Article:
Parents of separated twins focus on gratitude this Thanksgiving – fox8.com
NEW YORK — The package was delivered to the 10th-floor hospital room and addressed to Jadon and Anias McDonald, the twins born conjoined at the head whose separation surgery has inspired millions around the world.
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The return address was the Otisville Correctional Facility in upstate New York. Inside were hand-drawn pictures, homemade poems and an assortment of get-well notes and prayers for the boys.
“It’s the best gift I’ve ever gotten,” says the twins’ mom, Nicole McDonald.
Nicole and her husband, Christian, wish the rest of the country could experience what they’ve seen and felt over the past month.
Generosity and gratitude. They’re what Thanksgiving Day is all about, but they sometimes seem in short supply after an election that frayed nerves and divided families. And each news cycle brings another array of headlines that test people’s resolve.
Nicole and Christian have seen a much different America, one filled with kind, loving and selfless people. From hugs and stuffed animals to donations and messages of support, the parents have been left in awe. Donations to their GoFundMe page to cover the boys’ medical expenses have skyrocketed from about $50,000 before the surgery to nearly $300,000.
The parents don’t quite understand the outpouring. They wonder: Why us? Why our boys?
But a nice note from a single stranger can turn an excruciating day — one filled with tears — into a more optimistic one. The messages come almost daily via Facebook or in the mail. Most carry similar themes: I think about your boys and pray for them every day.
“When you’re just about running out of gas, it’s the constant fuel that not only feels good because people care so much, it rejuvenates me in a way that I can’t explain,” Nicole says.
Christian says he appreciates people’s prayers more than anything. “I know God hears prayers,” he says. “I think our prayers did influence God to help out.”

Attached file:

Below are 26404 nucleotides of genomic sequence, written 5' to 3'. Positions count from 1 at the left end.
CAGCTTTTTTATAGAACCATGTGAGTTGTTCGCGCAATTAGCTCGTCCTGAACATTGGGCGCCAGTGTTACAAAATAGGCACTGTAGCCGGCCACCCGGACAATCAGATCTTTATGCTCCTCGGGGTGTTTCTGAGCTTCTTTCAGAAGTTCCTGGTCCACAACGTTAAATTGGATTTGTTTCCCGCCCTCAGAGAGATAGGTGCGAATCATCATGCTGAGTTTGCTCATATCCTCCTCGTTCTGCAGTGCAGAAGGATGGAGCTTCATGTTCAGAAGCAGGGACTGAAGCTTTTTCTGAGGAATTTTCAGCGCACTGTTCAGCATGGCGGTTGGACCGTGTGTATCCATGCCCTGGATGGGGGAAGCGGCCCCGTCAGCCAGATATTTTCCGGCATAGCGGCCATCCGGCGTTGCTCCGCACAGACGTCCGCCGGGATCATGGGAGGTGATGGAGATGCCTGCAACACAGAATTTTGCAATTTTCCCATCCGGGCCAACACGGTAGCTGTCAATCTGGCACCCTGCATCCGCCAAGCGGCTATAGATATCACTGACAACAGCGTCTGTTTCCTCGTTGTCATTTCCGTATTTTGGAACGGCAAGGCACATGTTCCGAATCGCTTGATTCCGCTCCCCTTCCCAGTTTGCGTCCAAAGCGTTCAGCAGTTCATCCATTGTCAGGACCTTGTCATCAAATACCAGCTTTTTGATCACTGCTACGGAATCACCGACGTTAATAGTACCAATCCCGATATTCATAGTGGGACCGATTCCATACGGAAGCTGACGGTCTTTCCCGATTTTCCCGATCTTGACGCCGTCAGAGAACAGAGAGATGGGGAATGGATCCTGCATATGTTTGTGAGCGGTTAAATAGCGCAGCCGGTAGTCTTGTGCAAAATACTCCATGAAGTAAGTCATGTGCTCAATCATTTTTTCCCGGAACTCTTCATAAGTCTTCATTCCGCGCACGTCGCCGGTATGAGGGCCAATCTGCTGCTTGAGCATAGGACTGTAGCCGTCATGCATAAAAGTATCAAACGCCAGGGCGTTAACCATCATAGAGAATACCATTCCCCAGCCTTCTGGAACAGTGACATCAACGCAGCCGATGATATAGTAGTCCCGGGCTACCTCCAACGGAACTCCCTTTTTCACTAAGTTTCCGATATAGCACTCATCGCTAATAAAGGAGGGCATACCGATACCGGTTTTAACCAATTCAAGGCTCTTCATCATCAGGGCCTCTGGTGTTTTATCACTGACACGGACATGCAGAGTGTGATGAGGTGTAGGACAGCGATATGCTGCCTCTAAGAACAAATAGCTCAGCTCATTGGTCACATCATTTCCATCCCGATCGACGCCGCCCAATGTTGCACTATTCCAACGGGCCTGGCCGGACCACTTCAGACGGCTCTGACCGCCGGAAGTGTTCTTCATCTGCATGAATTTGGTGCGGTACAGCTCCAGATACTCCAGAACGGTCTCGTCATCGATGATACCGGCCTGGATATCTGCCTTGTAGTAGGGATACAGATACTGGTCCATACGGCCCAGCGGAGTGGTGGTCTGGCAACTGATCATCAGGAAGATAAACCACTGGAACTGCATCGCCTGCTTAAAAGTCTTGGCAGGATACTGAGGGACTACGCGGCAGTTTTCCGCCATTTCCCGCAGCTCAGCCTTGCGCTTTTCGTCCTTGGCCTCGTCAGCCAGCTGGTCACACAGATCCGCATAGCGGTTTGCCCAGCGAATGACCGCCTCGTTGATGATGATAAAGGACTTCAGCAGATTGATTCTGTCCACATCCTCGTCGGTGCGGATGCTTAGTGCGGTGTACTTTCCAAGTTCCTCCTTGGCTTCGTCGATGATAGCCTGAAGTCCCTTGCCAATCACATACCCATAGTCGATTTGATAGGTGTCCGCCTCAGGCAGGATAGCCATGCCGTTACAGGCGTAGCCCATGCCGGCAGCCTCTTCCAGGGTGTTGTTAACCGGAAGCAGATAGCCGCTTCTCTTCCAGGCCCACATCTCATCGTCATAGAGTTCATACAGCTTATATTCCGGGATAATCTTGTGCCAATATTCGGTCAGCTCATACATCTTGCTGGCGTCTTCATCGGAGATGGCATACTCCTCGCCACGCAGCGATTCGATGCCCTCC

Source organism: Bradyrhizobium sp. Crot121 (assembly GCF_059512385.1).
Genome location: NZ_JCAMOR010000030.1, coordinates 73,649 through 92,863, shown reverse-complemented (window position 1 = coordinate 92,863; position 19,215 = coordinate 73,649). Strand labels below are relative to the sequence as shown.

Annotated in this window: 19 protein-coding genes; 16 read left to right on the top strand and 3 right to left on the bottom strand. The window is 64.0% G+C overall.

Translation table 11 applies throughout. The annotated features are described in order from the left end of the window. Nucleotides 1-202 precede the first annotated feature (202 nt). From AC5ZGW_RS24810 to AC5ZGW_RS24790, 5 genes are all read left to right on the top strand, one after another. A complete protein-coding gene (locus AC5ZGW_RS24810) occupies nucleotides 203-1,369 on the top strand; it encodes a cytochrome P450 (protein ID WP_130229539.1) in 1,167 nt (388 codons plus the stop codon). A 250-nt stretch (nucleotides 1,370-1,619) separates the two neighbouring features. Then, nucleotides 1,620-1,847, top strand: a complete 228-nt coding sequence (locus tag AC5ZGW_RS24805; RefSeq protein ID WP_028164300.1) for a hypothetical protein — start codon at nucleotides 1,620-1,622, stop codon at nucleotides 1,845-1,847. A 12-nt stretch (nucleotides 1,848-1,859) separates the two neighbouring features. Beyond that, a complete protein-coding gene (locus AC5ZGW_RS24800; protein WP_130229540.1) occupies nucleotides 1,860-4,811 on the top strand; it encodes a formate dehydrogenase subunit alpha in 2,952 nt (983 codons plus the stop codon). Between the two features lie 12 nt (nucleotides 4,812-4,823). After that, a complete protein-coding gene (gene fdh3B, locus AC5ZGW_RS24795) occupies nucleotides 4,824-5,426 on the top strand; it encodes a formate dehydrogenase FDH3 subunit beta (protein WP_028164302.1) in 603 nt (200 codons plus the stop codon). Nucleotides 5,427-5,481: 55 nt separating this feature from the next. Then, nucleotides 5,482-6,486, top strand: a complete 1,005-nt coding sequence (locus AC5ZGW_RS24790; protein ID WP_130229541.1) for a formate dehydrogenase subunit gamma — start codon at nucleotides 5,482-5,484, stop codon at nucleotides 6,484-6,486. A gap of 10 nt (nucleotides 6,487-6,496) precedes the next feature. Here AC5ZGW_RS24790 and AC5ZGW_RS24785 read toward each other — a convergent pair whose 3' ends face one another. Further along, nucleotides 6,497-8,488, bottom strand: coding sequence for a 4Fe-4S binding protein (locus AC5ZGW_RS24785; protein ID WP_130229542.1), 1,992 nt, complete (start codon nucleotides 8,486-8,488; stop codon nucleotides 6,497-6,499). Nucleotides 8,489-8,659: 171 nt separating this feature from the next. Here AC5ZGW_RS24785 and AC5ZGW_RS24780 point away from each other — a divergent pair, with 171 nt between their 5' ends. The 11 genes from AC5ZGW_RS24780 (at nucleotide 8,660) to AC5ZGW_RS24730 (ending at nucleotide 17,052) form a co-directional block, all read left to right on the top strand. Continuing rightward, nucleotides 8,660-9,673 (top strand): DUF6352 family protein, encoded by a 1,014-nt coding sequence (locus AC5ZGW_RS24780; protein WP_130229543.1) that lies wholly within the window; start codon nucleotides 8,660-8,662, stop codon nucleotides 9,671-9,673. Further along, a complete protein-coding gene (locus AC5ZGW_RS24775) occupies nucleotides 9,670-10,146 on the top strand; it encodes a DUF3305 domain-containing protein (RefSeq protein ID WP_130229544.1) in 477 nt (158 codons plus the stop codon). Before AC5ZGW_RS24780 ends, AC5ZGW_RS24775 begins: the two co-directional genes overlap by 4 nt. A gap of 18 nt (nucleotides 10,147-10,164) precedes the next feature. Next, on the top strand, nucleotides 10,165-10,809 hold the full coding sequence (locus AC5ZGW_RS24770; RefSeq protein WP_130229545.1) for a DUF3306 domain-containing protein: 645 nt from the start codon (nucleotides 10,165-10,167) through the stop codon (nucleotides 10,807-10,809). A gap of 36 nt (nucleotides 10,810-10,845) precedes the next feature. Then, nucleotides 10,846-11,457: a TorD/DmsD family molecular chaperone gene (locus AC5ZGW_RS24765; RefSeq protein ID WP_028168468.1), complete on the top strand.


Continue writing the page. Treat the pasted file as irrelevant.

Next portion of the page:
And that is their message this Thanksgiving: Use the positivity shown to their boys and roll that energy into doing something good for others. In their case, the parents have asked that donations be made to a friend whose child is in need of a kidney transplant.
So much has been given to their family, they want to pay it forward.
“Instead of seeing the ugly hearts of people, I get to see the best hearts of people all the time,” Nicole says. “And it shows me continually that most people are good. We get this perception that most people aren’t, but what I’m seeing is so amazing to me.”
In no way has their journey been easy. Nicole, 31, and Christian, 37, moved with the twins and their 3-year-old son, Aza, from their Illinois town of 5,000 to the Bronx to be near the Children’s Hospital at Montefiore Medical Center.
They quit their jobs and gave all their attention to their children. Seemingly every second of every day has been spent thinking about the twins, first before the surgery and then after.
“When we do something, we’re going to do it fully and with our whole heart and to the best of our ability,” Nicole says. “And if that means sacrificing self for as long as we need to give our children the chance they need to thrive in life, then it’s the best thing I’ve ever given up myself for.”
Adds Christian, “We’ve really served our boys a lot and basically put our lives on hold for our boys and put them first.”